How to Make a Geographic Map in Q
Geographic map visualizations are a great way to show comparative values across countries, states, or regions. The geographic map shades the color of leach location in the map in proportion to data values. Here we’ll look at how to create a country level geographic visualization in Q.
Creating an input table
For a geographic map, your starting point should usually be a table of figures, with row labels that correspond to the locations you want to include in the map, and the remaining columns of the table containing the statistics to be shown in the map. In Q, there are a range of possibilities for creating such a table. I outline some of the main ones below.
A SUMMARY table
A SUMMARY table, with a state or country question in the Blue drop-down menu, will allow you to map the number of people / proportion of people in each region from your sample. An example of this table would look like this.
Alternatively, you could have a SUMMARY table of a Pick Any question or Number – Multi question, where there is one row (variable) for each geographic region that you want to include in your map. In this example, I have a question where the respondents have given ratings for several countries.
A crosstab, with a state or country question in the Blue drop-down menu, and another question in the Brown drop-down menu, would allow you to map a variety of different kinds of statistics. For example, if I wanted to chart ratings for satisfaction for respondents within each state, I could add a second question to my first example above.
Raw data table
In my example below, my data has one record per country. In this case another alternative to setting up the table is to simply create a raw data table using Create > Tables > Raw Data.
I have added a CSV file to my project which contains just two fields in this case: ‘Country’ and ‘Phone Lines’. These are the only variables needed to create a country-level geographic chart. The geographic map charting function will automatically recognize the various country names and name variations. Those that cannot be recognized will be omitted from the chart.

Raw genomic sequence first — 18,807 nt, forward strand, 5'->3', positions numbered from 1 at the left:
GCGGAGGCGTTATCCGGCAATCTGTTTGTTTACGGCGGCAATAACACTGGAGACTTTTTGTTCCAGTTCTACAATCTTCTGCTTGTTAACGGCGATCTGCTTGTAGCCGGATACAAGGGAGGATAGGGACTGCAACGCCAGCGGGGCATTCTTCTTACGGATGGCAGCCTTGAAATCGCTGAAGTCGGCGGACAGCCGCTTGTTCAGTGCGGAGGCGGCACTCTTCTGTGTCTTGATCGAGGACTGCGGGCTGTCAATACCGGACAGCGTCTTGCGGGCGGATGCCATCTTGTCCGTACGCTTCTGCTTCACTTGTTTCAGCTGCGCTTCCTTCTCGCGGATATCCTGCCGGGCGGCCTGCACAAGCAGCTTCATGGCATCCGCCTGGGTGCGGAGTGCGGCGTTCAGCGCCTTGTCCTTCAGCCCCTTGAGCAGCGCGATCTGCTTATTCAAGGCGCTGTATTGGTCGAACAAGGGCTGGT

I can use Create > Tables > Raw Data to create a raw data table containing all values in the data set without any aggregation. This create an object in the Report tree called raw.data. From the Object Inspector in the right pane, select ‘Country’ and ‘Phone Lines’ from the Variables drop-down list.
I click the Calculate button to generate the raw data table. Note that you can also tick the Automatic checkbox here to cause the raw data object to be refreshed when any changes are detected. The resulting table looks like this, with the raw data from the two variables listed next to one another.
Creating the geographic map
We can now feed the table above into the geographic map chart function. To do this, select Create > Charts > Visualization > Geographic Map. A chart object is created in the Report tree. From the Objector Inspector we can now enter the inputs for the geographic map.
Note that there are actually three different methods for providing input data to the map:
- Output – select a table from the Outputs tab. This is usually the best approach.
- Variables – select individual variables from your data set.
- Paste or type data – paste the data into spreadsheet input tool. This is a great approach when you have a set of numbers computed elsewhere and you just want to create a quick chart.
For this example, I select raw.data from the Output drop-down box to select the raw data object we created above. Click the Calculate button to generate the following geographic map.
Note that many of the chart properties including the title, sub-title, color scheme, fonts, etc. can be modified under the Chart section of the Object Inspector. In the example above, I’ve modified a few of these properties including the title, footer, legend font size and color scheme. You can easily modify the different chart settings and recalculate the chart as needed. If you ticked the Automatic checkbox, the chart will be refreshed whenever changes have been made to any of the inputs or the chart properties.
Tips for getting the geography right
The geographic map visualization has an algorithm for matching the geographic labels to regions in several databases. If a label is misspelled or out-of-place, the algorithm may not be able to match it to the intended place. There are some tips that you can use to get your map successfully:
- Don’t mix between states, continents, or countries. You must choose to create a map that shades one kind of region.
- If using states, use states from a single country only. For example, don’t mix states of the US with states of Australia.
- If you run into trouble trying to use states, try using the abbreviated state names.
- Similarly, countries may be specified using names or ISO codes.
In addition to continents, countries, and states, the following kinds of other regions are also allowed:
- Regions: USA (i.e. Northeast, Midwest, South, West)
- SA4 areas of Australia
- Zip codes: Australia, UK (districts, e.g. BD21), USA
Finally, there are two different mapping packages available to use, and they each have different maps available. You can change the setting by selecting the Charts section of the Objector Inspector, and going to the Map package option. The options are:
- plotly – This option offers faster for more detailed maps. Only USA is available for state or region maps.
- leaflet – This option offers continent maps, and a wide range of single-country state maps (including Australia).
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